Employ a reuse or recycling option for three (3) solid or hazardous wastes generated AND purchase, or offer for sale, at least three (3) products which contain recycled resins or fibers (preferably post-consumer) or which substantially reduce packaging waste, or that are non-toxic or less toxic alternatives to supplies previously purchased. Develop Environmentally Preferable Purchasing policy language.
A: Our used fryer oil is taken by Pete’s Greens to be reused.
Adopt and practice groundskeeping/landscaping methods that achieve resource conservation.
A: Organic gardening always.
Conduct regular employee training or create employee incentives to promote waste/pollution prevention, reuse, recycling and resource conservation.
A: Educating staff on environmental awareness is huge. Recycling, composting, conserving energy and following our environmental guidelines and mission are part of the job description. This is a team effort and our staff is 100% behind it. We discuss why we do what we do with them and have an open door policy so if our staff sees something we can do better, we can try to implement these things.
Implement other environmental best management practices.
A: Using everything from PLA cornstarch renewable containers, environmentally friendly cleaners, recycled paper, efficient lighting, heating, cooling, and water usage.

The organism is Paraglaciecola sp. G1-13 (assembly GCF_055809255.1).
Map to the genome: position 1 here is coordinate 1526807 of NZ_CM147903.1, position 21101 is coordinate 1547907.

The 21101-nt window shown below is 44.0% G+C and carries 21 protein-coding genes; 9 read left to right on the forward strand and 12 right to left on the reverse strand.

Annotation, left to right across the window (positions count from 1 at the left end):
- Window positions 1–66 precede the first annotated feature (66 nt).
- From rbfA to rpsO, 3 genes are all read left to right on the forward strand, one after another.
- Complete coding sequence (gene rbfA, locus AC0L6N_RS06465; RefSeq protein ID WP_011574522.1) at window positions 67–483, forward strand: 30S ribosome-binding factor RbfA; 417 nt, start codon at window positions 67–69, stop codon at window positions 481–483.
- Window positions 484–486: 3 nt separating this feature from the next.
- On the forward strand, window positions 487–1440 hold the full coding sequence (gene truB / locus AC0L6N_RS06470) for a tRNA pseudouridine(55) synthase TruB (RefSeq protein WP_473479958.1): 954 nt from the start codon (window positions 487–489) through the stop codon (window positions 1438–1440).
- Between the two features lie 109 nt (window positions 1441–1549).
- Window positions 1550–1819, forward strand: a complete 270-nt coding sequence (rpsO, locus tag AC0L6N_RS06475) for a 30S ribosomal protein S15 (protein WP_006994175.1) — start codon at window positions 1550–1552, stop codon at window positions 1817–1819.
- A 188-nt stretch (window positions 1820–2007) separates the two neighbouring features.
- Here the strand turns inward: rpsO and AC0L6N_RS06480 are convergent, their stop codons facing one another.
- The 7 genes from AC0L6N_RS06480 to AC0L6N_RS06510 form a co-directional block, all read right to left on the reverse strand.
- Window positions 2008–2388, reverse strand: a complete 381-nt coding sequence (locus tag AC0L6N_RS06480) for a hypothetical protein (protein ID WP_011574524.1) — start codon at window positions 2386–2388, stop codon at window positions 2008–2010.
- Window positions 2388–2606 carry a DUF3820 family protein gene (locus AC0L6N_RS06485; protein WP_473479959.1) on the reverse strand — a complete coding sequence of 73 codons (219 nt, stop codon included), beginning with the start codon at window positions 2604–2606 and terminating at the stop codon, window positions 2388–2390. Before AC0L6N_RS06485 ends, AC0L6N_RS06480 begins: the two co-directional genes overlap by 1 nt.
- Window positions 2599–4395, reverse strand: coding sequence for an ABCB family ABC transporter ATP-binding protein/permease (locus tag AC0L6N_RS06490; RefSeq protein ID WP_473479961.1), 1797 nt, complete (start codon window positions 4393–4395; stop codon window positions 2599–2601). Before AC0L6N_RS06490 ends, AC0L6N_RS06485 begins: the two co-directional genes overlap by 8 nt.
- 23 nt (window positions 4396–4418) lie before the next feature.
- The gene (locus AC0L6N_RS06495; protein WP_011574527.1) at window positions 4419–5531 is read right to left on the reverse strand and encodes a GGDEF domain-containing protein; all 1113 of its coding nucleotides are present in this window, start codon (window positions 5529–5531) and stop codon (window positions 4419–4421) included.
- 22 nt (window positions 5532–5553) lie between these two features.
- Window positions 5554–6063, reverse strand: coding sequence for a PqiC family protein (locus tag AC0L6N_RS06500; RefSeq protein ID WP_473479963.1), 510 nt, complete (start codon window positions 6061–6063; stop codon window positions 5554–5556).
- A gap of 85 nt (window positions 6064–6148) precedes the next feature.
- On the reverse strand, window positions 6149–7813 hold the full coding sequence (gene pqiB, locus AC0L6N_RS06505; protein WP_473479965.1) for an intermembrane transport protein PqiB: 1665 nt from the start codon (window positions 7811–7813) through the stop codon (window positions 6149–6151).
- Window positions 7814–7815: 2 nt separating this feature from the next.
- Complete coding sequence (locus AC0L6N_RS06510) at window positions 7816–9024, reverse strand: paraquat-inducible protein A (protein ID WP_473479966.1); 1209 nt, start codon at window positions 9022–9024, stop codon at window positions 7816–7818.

Asked if the restaurant has any plans for implementing renewable energy, Laura replied: “As a small business, each year, we try to do a few more things that will make a positive impact. Our goal down the road is to have solar panels installed when we are able, and with rebates and tax credits that make the financial burden easier to swallow.
“This year we are putting in some new doors which will insulate the restaurant better. The main point is to preserve and save energy, and these things can be done without a huge financial burden. That is where I’d recommend anyone to start.
“The real goal here is to reduce the amount of energy needed. I think at the end of the day, the most important thing is for all of us to do the best we can and make those small changes because while they may seem like small changes, they actually make a huge impact. That is what this is all about.
“For example, we collect over 50 gallons of compost per week! Just by putting a bucket in the kitchen! It may seem like a small thing but it isn’t! The same thing is true by just having a low-flow pre-rinse sprayer in the dishwashing sink or using ‘eco-friendly’ cleaners. Take note of the picture of Michael foraging for ramps. There is nothing more eco-friendly and healthful than foraging responsibly, growing your own food or getting it from a local farmer. It not only reduces the carbon footprint but it helps keep our local economy going, which is essential. Everything you do is a big deal.”
Green Energy Times applauds the Kloeti’s for what we think is an outstanding example for businesses to follow. Indeed a showcase for Vermont, Michaels on the Hill IS a big deal!
Michael’s is located at 4182 Waterbury-Stowe Road, Route 100N., Waterbury Center, VT. The restaurant has been awarded many worthwhile awards: Vermont’s First Chef of the Year, Wine Spectator Award of Excellence, Santé Magazine Sustainable Restaurant Award Winner, Certified Vermont Green Restaurant, Green Restaurant in the Green Mountain State, Vermont Fresh Network, and Slow Food.